You probably know that Mohammad Ali Pacha back in 1833 wanted to build a railway to connect Cairo and Suez to improve the trade and better connect Europe with India, but the project slept because the French wanted to push ahead for the Suez Canal project.
However after his death, Khedive Abbas contracted Robert Stevenson to build Egypt’s first standard gauge railway. The first section, between Alexandria and Kafr Ezzayat was opened in 1854. This was the first railway in the Ottoman Empire, Africa and the Middle East.
Now, let me spare you a long history that is available on the web, and have a look at this reminder From BikyaMASR website:
Following Saturday’s devastating train incident in Assiut, which left at least 50 people dead, mainly young schoolchildren, the state of Egyptian trains are again coming under review. Below is a short timeline of major train crashes in the country (recent listed first):
1. November 17, 2012: At least 50 people, mainly schoolchildren are killed when a train near Assiut slams into a school bus.
2. November 10, 2012: Three people killed in incident near Fayoum, an hour south of Cairo.
3. July 2012: A train crash took place in Egypt’s Badrasheen area of Giza when the first train arriving from Upper Egypt’s city of Assuit went off the tracks and hit a parked train at the Badrasheen railway station on its way to Cairo. An unkown number killed
4. October 25, 2009: Collision at Al-Ayyat in Giza, 50 kilometers (31 mi) south of Cairo. According to security officials, an initial report stated that 30 people were suspected killed and 50 injured.
5. September 4, 2006: A passenger train collides with a freight train north of Cairo, killing five and injuring 30.
6. August 21, 2006 Qalyoub rail crash: Two trains collide in the town of Qalyoub, 20 kilometers (12 mi) north of Cairo, killing 57 people and injuring 128.
7. February 20, 2002 Al Ayatt train disaster: A train packed to double capacity catches fire, at least 373 are killed, although most observers say this figure is most likely much higher due to over packing into the carriages.
8. 1998: Kafr Al-Dawar accident: “dozens” killed. Numbers unknown.
9. 1992: head-on collision at Al-Badrashin: 43 killed.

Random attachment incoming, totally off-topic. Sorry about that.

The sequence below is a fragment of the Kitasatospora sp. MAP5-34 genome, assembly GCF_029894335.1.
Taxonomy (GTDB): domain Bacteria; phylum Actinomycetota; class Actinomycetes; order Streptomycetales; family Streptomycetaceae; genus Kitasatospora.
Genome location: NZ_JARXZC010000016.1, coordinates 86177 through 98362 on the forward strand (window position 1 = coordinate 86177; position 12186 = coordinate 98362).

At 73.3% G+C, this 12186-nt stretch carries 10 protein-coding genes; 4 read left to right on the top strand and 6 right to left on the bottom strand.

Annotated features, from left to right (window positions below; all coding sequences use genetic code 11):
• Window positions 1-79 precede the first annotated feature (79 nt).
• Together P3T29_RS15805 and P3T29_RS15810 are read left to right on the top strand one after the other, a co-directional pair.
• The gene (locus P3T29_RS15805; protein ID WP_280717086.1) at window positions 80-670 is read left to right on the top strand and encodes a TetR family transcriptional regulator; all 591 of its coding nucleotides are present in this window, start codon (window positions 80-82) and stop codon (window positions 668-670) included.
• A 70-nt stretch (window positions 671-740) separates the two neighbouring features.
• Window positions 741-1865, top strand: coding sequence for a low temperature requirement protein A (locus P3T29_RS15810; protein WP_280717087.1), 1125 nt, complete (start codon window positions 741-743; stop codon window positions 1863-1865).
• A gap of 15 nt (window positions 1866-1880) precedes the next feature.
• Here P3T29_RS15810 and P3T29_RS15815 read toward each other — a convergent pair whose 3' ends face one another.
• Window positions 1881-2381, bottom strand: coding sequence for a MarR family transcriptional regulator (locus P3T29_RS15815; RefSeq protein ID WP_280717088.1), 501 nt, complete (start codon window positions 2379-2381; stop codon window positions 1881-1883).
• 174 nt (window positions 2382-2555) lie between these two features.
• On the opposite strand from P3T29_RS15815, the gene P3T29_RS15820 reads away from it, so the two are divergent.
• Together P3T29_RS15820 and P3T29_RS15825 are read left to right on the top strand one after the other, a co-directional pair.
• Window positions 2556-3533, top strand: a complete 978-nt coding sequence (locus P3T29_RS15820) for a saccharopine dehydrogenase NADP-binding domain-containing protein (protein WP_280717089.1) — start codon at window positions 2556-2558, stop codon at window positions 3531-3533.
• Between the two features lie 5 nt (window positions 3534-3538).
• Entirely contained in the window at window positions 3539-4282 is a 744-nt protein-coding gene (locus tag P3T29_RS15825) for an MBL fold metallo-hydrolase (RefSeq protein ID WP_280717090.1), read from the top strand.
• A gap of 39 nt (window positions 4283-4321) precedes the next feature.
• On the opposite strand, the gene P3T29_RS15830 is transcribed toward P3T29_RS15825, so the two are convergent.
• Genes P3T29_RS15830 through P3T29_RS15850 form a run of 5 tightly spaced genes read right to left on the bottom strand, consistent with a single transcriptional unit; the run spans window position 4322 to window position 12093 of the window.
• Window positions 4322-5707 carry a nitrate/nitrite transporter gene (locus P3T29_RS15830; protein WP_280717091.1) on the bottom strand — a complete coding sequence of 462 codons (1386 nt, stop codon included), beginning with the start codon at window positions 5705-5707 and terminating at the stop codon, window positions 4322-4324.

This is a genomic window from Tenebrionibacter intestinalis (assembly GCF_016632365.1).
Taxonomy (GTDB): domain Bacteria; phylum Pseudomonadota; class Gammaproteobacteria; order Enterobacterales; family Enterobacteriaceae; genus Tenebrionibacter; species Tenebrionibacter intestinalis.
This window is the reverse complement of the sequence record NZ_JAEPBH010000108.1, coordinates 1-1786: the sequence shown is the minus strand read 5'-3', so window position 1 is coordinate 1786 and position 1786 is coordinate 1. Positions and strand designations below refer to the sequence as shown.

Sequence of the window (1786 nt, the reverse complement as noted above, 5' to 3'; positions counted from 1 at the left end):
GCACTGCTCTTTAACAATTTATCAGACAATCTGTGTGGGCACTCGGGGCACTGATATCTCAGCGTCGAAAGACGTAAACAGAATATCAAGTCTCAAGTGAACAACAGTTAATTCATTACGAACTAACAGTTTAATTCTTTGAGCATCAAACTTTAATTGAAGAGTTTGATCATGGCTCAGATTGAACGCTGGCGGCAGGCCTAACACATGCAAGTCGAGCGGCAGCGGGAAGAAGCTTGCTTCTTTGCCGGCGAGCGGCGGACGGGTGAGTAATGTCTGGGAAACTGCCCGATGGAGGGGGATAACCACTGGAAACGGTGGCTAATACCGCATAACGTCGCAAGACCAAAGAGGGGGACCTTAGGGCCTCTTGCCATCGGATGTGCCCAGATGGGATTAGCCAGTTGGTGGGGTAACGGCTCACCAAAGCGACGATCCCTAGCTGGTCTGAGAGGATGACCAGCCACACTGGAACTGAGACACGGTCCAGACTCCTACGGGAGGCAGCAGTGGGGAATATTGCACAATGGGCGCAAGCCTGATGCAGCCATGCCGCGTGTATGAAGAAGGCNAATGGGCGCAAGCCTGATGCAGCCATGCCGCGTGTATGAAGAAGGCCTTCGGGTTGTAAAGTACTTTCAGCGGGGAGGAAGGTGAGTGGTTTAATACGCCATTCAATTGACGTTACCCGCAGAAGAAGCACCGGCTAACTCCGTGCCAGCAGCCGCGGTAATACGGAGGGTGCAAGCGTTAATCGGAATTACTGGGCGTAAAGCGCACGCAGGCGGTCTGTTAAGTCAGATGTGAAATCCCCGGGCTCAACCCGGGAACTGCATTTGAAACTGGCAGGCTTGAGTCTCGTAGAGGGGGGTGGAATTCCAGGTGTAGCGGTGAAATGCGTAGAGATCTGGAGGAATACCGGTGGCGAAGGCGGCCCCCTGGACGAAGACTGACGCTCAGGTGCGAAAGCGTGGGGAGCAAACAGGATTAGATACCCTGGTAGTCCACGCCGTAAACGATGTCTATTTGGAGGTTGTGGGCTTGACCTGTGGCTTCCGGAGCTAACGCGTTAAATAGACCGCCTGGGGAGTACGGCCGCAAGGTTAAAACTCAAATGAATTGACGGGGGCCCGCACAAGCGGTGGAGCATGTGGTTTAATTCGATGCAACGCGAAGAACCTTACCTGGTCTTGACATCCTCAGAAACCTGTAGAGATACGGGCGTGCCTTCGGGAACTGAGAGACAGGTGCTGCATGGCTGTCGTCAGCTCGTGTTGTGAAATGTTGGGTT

While this list is not inclusive of all accidents, these are the major incidents in the past 20 years. According to a 2010 report published by the Safe Transportation Unit of the Egyptian National Railways, only “18 percent” of trains were safe for travel.
Having said that, I think that the speed by which the General Prosecutor is bringing the Minister of Transportation or the President of Egypt National Railways Authority to trial for “Negligence and Manslaughter” is just a political demagogic tact, destined to absorb some of the boiling civil volatile emotions, and not to find some radical solutions for that chronic problem of unsafe public transportation.
Where was he, as all those who are carrying the revolutionary flag today, when all the avalanches of funds, coming from USAID, IMF, EUC and other “benefactors”, were used to accommodate very few selected private interests instead of guaranteeing some ‘PUBLIC’ good???!!!!
Instead of bleeding valuable substantial sums of money to put some supersonic trains on the actual rusty rails, it would have been more productive investing such amounts in serious training programs, in installing modern technology signalisations and automatic barring for crossings and crossroads, security and mid-term renewal of the national railways net, and also the continuous maintenance and updating of all that.. In brief, what should have been done ages ago.
Compensating the victimised families with any fortunes won’t wipe their tears or calm their anger.. Guaranteeing their security would.Pass On The Word.